What is Public Relations?
Public relations, or PR, is a marketing practice that revolves around telling companies’, brands’ and people’s stories–or sharing their news–through the media.
The role of Public Relations is to drive awareness of clients by getting third-party media outlets to feature them in editorial content, rather than paying to be featured in advertising content.
A third-party media outlet like the New York Times has many different gatekeepers, including editors, reporters, a publisher, and a sales team. They decide which content the outlet will feature across its print, digital, and video channels. Public relations works with editors and reporters, while advertisers work with publishers and sales.
The outcome of each approach is different.
At its core, effective PR requires building authentic and compelling narratives. PR narratives go beyond traditional marketing and advertising language. While advertising is often known for telling you how good or likable or necessary something is, PR dives in deeper. PR tells you why something matters and why you should care about it.
Narratives become the basis of a “pitch” or other touchpoint designed to entice gatekeepers. The aim is for reporters, producers, and other content creators to want to learn more about your product or company. This will encourage them to share your story–through their perspective–with their audiences.
The 3 Primary Differences Between Public Relations and Advertising:
1. PR results in longer-form content.
PR tends to result in longer-form stories. Advertising, on the other hand, is often a shorter-form piece of content. Short-form pieces might be as simple as a headline with brief supporting copy and graphics. There are, of course, video and broadcast equivalents of each–an on-air interview with the founder of a company (PR) vs. a commercial about the company’s product (advertising).
2. A media outlet writes or produces the content.
In the case of PR, the person writing or creating the end content–whether an article, video, radio or TV segment–is affiliated with the media outlet. They will not be getting paid by the subject of their content. In many cases, the content producer has become aware of their stories through the aid of a public relations firm or a person who represents the company or brand that’s central to the narrative. In the case of advertising, the content producer is the company or brand–or its advertising agency.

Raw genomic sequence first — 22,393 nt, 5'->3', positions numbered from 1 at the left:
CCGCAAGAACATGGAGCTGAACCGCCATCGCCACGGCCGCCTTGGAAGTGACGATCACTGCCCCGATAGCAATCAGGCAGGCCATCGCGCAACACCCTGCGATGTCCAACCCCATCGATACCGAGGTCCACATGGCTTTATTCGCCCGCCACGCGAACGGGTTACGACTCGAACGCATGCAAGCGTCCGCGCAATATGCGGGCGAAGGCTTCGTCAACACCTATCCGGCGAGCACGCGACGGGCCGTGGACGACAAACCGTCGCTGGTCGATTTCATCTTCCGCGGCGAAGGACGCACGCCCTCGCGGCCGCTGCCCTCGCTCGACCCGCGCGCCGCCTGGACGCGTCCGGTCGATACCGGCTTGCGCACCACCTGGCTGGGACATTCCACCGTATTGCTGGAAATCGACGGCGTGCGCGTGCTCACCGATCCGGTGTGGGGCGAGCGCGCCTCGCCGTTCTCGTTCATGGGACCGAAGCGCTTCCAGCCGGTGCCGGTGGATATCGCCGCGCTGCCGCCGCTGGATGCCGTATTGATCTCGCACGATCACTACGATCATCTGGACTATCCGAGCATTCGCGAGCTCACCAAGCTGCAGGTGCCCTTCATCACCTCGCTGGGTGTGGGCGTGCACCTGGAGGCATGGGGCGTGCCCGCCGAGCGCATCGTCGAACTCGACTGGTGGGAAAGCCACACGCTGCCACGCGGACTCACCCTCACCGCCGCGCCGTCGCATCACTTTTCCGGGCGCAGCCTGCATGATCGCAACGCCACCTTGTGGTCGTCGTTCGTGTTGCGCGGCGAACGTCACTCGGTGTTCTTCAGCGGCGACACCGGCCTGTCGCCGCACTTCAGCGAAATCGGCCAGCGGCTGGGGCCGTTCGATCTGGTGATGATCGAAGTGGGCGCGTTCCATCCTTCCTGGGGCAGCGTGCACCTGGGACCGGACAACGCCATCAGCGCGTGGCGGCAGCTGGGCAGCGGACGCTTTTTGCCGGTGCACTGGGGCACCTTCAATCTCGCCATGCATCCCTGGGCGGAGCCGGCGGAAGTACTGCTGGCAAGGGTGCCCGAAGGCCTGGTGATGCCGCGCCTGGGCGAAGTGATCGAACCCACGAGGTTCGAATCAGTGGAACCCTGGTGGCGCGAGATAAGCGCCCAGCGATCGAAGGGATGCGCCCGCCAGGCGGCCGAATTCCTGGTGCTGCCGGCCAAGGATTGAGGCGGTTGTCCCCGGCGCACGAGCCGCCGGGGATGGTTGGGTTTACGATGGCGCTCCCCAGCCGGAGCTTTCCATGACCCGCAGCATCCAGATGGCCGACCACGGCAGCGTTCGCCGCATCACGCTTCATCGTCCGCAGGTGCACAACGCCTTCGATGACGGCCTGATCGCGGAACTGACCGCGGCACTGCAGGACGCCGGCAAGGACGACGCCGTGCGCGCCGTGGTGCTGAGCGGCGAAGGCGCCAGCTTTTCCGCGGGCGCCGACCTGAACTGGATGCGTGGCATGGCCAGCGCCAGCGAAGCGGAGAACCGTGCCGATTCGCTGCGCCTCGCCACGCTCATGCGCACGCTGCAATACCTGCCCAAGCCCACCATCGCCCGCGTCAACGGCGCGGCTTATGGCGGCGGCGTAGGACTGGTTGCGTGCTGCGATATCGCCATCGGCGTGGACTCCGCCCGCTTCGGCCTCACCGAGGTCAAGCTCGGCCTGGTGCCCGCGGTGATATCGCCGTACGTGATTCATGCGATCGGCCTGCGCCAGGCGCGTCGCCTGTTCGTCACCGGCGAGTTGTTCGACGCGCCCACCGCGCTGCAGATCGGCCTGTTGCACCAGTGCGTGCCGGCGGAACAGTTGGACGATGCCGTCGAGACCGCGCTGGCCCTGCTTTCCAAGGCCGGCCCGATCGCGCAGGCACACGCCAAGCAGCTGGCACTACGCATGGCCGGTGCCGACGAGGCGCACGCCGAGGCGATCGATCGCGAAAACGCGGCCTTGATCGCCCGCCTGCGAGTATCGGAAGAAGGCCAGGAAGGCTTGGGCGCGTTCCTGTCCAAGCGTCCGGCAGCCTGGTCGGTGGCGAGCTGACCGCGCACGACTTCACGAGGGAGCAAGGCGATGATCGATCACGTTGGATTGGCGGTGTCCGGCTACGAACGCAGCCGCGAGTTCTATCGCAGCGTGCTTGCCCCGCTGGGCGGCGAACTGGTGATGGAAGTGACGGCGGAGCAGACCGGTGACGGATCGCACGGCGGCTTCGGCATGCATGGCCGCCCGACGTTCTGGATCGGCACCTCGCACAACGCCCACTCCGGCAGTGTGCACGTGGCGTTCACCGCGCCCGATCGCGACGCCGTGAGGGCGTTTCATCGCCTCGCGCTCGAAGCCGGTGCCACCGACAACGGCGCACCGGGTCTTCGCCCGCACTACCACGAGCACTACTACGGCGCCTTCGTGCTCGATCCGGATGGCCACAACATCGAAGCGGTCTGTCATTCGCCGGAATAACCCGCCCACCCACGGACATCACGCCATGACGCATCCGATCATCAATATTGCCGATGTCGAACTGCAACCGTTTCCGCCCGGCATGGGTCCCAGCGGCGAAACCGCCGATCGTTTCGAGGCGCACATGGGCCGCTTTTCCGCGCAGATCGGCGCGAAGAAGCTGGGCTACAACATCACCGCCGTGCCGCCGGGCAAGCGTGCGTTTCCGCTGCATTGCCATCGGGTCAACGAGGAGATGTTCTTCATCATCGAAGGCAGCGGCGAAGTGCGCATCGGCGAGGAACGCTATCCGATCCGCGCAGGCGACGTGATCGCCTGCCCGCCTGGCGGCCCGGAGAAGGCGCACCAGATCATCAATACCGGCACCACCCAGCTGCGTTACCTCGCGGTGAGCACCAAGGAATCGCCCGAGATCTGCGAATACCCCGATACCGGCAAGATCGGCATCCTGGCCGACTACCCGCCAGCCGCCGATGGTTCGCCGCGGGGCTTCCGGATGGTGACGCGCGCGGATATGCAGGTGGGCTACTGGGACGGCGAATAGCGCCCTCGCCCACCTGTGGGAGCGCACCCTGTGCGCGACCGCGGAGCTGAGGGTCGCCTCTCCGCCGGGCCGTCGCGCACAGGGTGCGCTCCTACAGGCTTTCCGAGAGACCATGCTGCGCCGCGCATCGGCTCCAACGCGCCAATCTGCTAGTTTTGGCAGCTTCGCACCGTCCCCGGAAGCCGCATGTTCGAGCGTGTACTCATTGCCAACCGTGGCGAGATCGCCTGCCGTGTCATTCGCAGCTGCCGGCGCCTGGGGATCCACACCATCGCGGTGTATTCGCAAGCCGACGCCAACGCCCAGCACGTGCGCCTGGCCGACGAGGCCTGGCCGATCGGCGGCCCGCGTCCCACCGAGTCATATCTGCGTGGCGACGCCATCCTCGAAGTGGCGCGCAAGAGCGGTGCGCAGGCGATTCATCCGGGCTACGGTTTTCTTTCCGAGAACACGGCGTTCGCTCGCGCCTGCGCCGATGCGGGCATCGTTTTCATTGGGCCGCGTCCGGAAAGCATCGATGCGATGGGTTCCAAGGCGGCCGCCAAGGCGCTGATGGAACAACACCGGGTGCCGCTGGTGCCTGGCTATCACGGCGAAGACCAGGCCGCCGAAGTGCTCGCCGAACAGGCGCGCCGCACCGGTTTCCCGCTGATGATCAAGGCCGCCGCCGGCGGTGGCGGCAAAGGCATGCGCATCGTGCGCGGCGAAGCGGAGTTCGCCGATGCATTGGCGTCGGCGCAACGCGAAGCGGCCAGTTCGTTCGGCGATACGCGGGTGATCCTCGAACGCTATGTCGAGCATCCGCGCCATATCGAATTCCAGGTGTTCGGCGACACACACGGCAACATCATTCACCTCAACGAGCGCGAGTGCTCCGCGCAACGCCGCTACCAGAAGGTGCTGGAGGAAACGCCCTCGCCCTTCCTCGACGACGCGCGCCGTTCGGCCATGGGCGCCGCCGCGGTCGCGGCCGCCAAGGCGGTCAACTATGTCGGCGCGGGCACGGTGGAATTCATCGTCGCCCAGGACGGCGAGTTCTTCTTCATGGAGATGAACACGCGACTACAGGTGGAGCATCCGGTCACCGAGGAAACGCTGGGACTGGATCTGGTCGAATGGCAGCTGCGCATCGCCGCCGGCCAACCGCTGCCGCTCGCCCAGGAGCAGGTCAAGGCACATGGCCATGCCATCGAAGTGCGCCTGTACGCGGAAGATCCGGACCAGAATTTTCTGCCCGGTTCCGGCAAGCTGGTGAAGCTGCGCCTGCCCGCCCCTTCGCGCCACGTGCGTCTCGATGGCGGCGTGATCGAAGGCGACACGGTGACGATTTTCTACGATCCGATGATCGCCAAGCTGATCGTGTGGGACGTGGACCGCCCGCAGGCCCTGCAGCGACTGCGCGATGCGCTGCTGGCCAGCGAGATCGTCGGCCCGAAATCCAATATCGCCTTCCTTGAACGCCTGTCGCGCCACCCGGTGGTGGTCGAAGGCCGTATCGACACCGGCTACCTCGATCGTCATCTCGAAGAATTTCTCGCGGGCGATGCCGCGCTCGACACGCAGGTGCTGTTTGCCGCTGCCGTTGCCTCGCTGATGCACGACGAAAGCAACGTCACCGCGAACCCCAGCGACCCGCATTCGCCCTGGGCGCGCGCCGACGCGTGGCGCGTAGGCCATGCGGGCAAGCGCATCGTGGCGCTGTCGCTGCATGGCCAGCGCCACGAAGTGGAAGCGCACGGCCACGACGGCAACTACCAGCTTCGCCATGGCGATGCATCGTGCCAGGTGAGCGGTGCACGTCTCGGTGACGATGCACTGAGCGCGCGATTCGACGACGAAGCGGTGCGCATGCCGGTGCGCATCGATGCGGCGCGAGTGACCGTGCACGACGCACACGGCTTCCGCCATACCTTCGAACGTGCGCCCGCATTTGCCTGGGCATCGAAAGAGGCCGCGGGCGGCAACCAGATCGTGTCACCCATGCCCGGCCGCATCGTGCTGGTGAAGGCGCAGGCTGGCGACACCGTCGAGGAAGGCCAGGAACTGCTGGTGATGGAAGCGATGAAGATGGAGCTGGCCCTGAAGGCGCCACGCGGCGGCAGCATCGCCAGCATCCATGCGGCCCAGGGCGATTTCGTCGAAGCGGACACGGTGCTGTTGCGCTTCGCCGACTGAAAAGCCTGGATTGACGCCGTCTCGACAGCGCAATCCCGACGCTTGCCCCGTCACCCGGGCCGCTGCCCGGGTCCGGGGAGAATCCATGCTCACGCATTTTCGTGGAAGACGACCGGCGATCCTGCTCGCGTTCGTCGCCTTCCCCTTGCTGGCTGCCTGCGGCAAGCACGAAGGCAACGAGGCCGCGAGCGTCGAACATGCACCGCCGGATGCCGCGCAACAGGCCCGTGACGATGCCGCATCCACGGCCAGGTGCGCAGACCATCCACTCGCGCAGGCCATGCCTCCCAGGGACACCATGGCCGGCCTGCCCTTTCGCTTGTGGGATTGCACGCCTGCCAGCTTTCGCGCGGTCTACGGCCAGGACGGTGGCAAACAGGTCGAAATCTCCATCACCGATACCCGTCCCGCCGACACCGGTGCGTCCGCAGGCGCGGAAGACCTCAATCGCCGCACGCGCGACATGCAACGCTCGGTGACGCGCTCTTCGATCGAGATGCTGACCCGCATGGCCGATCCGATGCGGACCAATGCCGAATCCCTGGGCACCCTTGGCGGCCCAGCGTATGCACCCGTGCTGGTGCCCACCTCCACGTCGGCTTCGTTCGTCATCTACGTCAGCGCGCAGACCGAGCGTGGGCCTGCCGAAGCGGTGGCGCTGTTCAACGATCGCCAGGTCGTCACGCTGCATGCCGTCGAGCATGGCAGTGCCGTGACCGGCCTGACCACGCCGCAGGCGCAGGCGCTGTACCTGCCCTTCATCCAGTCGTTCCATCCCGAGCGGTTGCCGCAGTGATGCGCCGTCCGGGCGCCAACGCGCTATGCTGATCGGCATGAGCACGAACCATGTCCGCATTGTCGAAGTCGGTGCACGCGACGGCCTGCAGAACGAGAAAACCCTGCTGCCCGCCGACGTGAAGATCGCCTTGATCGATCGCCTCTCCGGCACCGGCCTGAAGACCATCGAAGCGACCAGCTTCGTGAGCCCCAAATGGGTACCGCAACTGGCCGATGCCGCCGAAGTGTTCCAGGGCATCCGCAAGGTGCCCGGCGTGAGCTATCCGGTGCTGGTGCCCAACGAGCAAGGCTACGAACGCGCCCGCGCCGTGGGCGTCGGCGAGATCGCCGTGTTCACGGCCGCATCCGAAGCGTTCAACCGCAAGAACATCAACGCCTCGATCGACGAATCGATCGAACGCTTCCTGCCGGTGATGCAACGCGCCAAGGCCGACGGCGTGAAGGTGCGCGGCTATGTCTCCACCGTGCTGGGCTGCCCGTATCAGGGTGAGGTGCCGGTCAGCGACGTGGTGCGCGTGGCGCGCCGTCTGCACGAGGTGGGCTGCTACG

3. Public Relations is earned media, not paid media.
Public relations is often referred to as “earned media”. Companies quite literally have to earn the chance to be featured in media outlets. They have to share compelling stories with the outlets “gatekeepers”. Conversely, advertising is a form of paid media; advertising is a paid form of communication. Most media outlets–think print publications, traditional and streaming TV, radio and social media networks–reserve space for companies and brands to put their paid advertisements or messages in front of their audiences.
Because PR requires getting the attention of a media outlet and getting past its gatekeepers, it comes with the advantage of third-party credibility. A positive piece of media coverage from a reporter or content producer is essentially a third-party endorsement. Simply put, it is someone else saying something positive about a company, rather than the company saying something positive about itself.
This works to build trust for brands, while also creating initial awareness of their offering. Advertising, on the other hand, results in awareness but does not usually offer third-party validation. Instead, advertising relies on third-party validation from customer reviews or other sources following initial awareness.
Because of all of this, a byproduct of PR is that, done well with a PR strategy, it often improves a business’s reputation. It does this while achieving more concrete and tangible business goals.
About Channel V Media
Welcome to Channel V Media (CVM). We’re an award-winning PR and communications agency, founded in 2008.
We build market momentum for Fortune 500 and emerging companies, advising and executing on Communications Strategy, PR strategy, and digital marketing. We specialize in breaking clients into new markets and categories, rising to the top of crowded conversations, and reinvigorating enthusiasm for long-standing companies as they compete in new areas.
CVM builds awareness for companies and their products, develops C-suite leaders into industry visionaries, positions clients to be among the most vocal in high-value conversations, and drives inbound leads.
Some of our clients include Sopra Banking Software, GFT, Penn Mutual, IBM, Bluecore, Grapeshot + Oracle, Fortune & Frame, and others.